A NASA helicopter took pictures of the wreckage of a rover that landed on Mars. This is yet another example of how humans pollute other worlds.

A NASA helicopter took pictures of the wreckage of a rover that landed on Mars. This is yet another example of how humans pollute other worlds.

A NASA helicopter took pictures of the wreckage of a rover that landed on Mars.  This is yet another example of how humans pollute other worlds.
  • A NASA helicopter captured photos of the equipment that helped the Perseverance rover land on Mars in 2021.
  • Images show debris, including an abandoned parachute, on the floor of the planet’s Jezero crater.
  • Space waste, left behind by humans in orbit or on other planets, is of increasing concern to space agencies.

NASA’s Ingenuity helicopter captured a birds-eye view of man-made space junk on another planet – the landing gear that helped it, and the Perseverance rover, get to the red planet.

The 4-pound Ingenuity helicopter, the first aircraft to take flight on another world, has located and captured photos of the wreckage of an orange and white parachute covered in dust and a rear hull – or the protective cover, which stored the chute – from 26 feet in the air. The photos, which NASA shared on Wednesday, were taken on the one-year anniversary of Ingenuity’s first foray into the Martian skies on April 19, 2021.

Tasked with searching for signs of ancient life, Perseverance landed on Mars on February 18, 2021, after a 300 million kilometer journey that took seven months.

The Mars 2020 descent stage lowers NASA's Perseverance rover to the Red Planet on February 18, 2021.

NASA’s Perseverance rover descends on the Red Planet on February 18, 2021.


Officials from NASA’s Jet Propulsion Laboratory said in a statement that the landing gear held up quite well. The back shell acted as a heat shield for the SUV-sized Perseverance (and the helicopter nestled in its belly) throughout its long journey from Earth. During its descent to the Martian surface, the rover deployed a parachute to slow it down and block landing at Jezero Crater, home to what was once an ancient river delta.

While the back shell ended up in pieces after a spirited dive at around 78 miles per hour, its protective coating and the lines connecting it to the parachute appear intact. Only a third of the 70-foot-wide chute is visible in Ingenuity footage, but “the canopy shows no signs of damage from supersonic airflow during inflation,” the agency said in a statement. statement, adding: “Several weeks of analysis will be necessary for a more definitive verdict.”

Since both pieces of hardware worked as expected, the researchers hope that studying the components that enabled a safe landing can help them plan future space missions. “Perseverance had the best-documented Mars landing in history, with cameras showing everything from parachute inflation to landing,” said Ian Clark, a former Perseverance systems engineer who now leads the effort. to bring Martian samples back to Earth at JPL in Southern California. in a report.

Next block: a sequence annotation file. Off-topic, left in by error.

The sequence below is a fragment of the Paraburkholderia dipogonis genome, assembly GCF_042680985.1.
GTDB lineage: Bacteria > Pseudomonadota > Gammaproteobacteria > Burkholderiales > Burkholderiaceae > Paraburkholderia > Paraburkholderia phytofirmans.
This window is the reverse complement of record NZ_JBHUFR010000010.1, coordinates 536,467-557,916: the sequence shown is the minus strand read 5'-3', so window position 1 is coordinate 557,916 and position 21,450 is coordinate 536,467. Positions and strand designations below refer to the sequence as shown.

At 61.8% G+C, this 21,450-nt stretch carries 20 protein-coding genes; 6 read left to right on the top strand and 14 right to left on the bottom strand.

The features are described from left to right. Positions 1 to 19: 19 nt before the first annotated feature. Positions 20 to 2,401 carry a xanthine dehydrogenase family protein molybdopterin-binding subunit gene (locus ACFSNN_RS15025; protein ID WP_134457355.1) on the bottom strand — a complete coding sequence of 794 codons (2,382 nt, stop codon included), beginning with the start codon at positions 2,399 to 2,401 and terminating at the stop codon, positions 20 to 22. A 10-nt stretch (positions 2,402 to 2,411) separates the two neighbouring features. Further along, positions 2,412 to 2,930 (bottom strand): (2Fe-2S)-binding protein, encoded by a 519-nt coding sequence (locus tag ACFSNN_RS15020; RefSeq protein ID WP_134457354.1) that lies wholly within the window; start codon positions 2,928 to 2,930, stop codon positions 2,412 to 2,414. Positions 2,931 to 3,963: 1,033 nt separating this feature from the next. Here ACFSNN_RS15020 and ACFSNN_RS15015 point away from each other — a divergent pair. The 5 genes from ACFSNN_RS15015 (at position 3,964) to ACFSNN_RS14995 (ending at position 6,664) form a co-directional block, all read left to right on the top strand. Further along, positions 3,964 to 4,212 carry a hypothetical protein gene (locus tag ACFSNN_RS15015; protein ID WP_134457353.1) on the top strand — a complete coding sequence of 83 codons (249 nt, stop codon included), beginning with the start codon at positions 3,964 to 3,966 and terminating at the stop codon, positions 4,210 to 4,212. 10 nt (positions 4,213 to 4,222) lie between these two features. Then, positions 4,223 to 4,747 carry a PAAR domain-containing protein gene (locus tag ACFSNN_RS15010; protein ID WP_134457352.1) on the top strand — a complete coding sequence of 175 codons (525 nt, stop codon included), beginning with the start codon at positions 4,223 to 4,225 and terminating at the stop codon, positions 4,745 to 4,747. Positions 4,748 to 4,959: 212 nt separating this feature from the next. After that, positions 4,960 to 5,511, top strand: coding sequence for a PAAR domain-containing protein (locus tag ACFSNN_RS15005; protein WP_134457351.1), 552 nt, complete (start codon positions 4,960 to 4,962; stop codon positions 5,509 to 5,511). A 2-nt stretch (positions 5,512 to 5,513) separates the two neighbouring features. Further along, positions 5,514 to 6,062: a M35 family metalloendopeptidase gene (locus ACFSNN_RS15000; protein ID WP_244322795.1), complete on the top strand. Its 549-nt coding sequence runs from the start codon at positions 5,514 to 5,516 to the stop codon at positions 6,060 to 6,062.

“If they reinforce that our systems worked as we think they did or provide even a data set of technical information that we can use for planning the return of samples to Mars, that will be amazing. . And otherwise, the images are always phenomenal and inspiring.”

The dilemma of high-flying waste

Perseverance's backshell, supersonic parachute and a debris field

The rear hull of the Perseverance rover amid a debris field, April 19, 2022. NASA officials say the hardware held up well.


Space debris – artifacts left behind by humans in our orbit or on other celestial bodies, including defunct satellites, burnt-out boosters, screwdrivers, parachutes and other remnants of human space exploration – are a growing concern for space agencies. As more and more satellites are steadily launched into space, Earth’s orbit becomes increasingly crowded. The problem gets worse every year as old satellites and other objects collide, generating thousands of pieces of debris and setting off a chain reaction of collisions. This congestion of satellites around the Earth increases the risk of orbital collisions and jeopardizes future space exploration.

“Protection of the expanding space environment is essential,” concluded a report from NASA’s Office of Inspector General in January last year. “Services that billions of people rely on daily, such as weather forecasting, telecommunications and global positioning systems, require a stable space environment.”

Yet restrictions protecting space from pollution are rare. “My concern and my fear is that in 20 years it will be very dangerous to go into space because of pollution,” Ram Jakhu, associate professor and acting director of the Institute, told Wired last year. McGill University Institute of Air and Space Law.

“We have polluted the Earth left, right and center. We will do the same in space. There must be a revival or things are going to get serious.”

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